Dementia is a loss of cognitive functioning, and Alzheimer’s as one of its forms is diagnosed in the majority of cases. The prevalence of this disease among the elderly doubles every five years, while women are at a higher risk. In 2016, 5.2 million older adults (11 percent of this group) in the US had Alzheimer’s, of which 3.3 million were females (“Dementias, including Alzheimer’s disease,” n.d., para. 6). The situation is deteriorated by the fact that the identified population tends to develop comorbid diseases, which increases the need for hospitalizations, additional costs, and care coordination. Aging and the current lack of effective prevention options also point to the need to examine Alzheimer’s in the elderly in detail.
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Alzheimer’s Disease as a Chronic Condition
In every patient, the disease develops differently, yet some common symptoms can be identified. Stress outcomes and age are frequently and mistakenly attributed to the first manifestations of Alzheimer’s. In the majority of cases, this memory disorder is marked by the inability to memorize and recall produce information that was learned recently. Beydoun et al. (2015) report that an a-seven-year period is the average life expectancy of such patients, and three percent of patients are likely to live more than fourteen years. A person may die from pneumonia or other secondary diseases that occur when the state of health deteriorates. If Alzheimer’s disease develops in older age, patients are more likely to die from cardiovascular issues, falls, pneumonia, and other comorbid diseases.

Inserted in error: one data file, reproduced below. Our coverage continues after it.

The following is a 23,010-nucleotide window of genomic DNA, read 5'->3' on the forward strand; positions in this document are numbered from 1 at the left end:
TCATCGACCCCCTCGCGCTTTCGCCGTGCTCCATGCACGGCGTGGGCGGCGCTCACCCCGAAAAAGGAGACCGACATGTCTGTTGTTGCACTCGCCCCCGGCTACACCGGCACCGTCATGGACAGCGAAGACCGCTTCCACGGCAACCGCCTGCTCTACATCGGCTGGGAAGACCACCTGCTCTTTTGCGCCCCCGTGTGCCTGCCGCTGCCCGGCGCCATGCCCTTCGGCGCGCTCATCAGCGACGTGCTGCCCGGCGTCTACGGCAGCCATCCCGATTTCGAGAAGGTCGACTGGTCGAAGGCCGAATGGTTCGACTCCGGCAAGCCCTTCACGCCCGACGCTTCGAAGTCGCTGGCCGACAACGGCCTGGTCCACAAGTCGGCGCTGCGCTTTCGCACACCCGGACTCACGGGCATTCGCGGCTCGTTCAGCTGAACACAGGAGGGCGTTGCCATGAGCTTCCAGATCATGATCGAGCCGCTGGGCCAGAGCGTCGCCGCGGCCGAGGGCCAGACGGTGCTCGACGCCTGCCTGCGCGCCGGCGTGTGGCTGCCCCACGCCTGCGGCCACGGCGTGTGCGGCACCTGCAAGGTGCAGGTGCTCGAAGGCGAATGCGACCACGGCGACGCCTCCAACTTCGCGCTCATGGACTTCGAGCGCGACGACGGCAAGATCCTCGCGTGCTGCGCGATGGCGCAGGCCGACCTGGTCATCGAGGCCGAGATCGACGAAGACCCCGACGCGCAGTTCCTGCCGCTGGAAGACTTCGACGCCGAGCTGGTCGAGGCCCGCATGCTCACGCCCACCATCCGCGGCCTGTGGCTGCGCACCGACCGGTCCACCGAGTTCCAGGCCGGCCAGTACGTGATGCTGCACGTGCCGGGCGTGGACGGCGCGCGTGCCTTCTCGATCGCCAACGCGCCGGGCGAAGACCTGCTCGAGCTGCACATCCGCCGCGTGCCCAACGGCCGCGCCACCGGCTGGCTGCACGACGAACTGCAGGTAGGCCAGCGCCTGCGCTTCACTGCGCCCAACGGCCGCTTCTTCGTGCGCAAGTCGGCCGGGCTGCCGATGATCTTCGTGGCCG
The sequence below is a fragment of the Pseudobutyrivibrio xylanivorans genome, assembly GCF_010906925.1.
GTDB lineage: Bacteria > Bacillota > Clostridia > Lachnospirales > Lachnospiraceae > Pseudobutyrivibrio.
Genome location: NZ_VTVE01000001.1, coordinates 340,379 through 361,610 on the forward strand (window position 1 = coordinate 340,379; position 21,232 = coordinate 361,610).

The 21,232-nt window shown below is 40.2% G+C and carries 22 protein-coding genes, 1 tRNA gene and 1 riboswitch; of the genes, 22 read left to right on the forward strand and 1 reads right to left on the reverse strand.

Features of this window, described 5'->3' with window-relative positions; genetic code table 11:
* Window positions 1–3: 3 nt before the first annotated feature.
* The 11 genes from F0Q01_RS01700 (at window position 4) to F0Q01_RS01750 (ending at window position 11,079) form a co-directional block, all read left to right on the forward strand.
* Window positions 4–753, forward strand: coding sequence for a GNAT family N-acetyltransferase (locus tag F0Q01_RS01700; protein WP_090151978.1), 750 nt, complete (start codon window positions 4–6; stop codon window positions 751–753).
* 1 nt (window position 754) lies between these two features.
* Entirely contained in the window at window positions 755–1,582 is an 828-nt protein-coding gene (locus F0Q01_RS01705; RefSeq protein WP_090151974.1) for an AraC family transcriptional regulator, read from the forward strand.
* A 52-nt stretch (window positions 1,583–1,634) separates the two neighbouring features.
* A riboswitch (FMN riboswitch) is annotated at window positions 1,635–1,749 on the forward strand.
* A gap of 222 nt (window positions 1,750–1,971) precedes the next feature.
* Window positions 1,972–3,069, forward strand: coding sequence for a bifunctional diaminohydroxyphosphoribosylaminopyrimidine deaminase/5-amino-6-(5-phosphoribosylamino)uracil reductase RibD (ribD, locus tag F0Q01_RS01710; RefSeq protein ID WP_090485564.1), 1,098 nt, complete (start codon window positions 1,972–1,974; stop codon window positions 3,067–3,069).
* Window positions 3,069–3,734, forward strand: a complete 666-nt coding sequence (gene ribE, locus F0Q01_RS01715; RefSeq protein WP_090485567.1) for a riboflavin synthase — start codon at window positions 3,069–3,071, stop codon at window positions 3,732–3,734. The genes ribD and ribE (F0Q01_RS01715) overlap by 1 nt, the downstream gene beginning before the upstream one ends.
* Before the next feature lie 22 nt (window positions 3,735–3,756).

Alzheimer’s disease is called the leading morbidity of the 21st century. The rates of morbidity are likely to increase unless effective measures are implemented. It is estimated that by 2030, the number of those aged 65 and over will approach 16 million people (Alzheimer’s Association, 2016). The adult-onset of dementia is closely associated with a range of comorbid diseases. The main problem is that patients tend to lose their everyday abilities, including dressing, orientation in space, and recognition. The decrease in the coordination of motor skills often leads to failure, and fragile bones of the elderly are easily broken, which often cause death (Banerjee, 2015).
Difficulties with swallowing are likely to promote food inhalation and further pneumonia, which is extremely challenging to treat in this population. Various infections serve as another comorbidity source; for instance, bladder inflammations result from incontinence. It should be stressed that the described conditions may present special difficulty due to the inability of patients to understand the offered treatment and participate in it.
This chronic illness affects not only patients and their families but also healthcare, society, and the economy. Beydoun et al. (2015) state that people with Alzheimer’s disease require constant care and attention from their family members and/or caregivers. The decline in thinking and memory makes bathing, eating, and moving impossibly without assistance. This creates an increased psychological and physical burden on nurses and other specialists working with older adults. In turn, the social impact of this illness refers to caring-related problems with employment, income, and health of those around patients with dementia.